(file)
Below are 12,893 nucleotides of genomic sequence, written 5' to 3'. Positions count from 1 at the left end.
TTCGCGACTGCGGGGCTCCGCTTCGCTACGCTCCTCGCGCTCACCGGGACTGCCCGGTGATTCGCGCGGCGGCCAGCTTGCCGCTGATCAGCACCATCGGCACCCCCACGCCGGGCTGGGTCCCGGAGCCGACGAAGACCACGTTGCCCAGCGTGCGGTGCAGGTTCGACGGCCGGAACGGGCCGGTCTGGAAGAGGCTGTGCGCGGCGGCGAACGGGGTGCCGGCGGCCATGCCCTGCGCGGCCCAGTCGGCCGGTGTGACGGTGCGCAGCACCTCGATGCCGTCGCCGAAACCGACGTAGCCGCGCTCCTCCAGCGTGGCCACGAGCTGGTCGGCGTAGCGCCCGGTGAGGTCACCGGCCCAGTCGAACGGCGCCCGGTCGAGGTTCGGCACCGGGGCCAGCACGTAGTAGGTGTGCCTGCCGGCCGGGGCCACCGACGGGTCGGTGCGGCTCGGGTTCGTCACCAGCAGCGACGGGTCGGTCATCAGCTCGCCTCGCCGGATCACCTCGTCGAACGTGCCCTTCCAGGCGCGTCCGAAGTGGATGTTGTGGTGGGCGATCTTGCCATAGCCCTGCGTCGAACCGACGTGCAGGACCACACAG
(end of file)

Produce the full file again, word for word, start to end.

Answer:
Below are 12,893 nucleotides of genomic sequence, written 5' to 3'. Positions count from 1 at the left end.
TTCGCGACTGCGGGGCTCCGCTTCGCTACGCTCCTCGCGCTCACCGGGACTGCCCGGTGATTCGCGCGGCGGCCAGCTTGCCGCTGATCAGCACCATCGGCACCCCCACGCCGGGCTGGGTCCCGGAGCCGACGAAGACCACGTTGCCCAGCGTGCGGTGCAGGTTCGACGGCCGGAACGGGCCGGTCTGGAAGAGGCTGTGCGCGGCGGCGAACGGGGTGCCGGCGGCCATGCCCTGCGCGGCCCAGTCGGCCGGTGTGACGGTGCGCAGCACCTCGATGCCGTCGCCGAAACCGACGTAGCCGCGCTCCTCCAGCGTGGCCACGAGCTGGTCGGCGTAGCGCCCGGTGAGGTCACCGGCCCAGTCGAACGGCGCCCGGTCGAGGTTCGGCACCGGGGCCAGCACGTAGTAGGTGTGCCTGCCGGCCGGGGCCACCGACGGGTCGGTGCGGCTCGGGTTCGTCACCAGCAGCGACGGGTCGGTCATCAGCTCGCCTCGCCGGATCACCTCGTCGAACGTGCCCTTCCAGGCGCGTCCGAAGTGGATGTTGTGGTGGGCGATCTTGCCATAGCCCTGCGTCGAACCGACGTGCAGGACCACACAG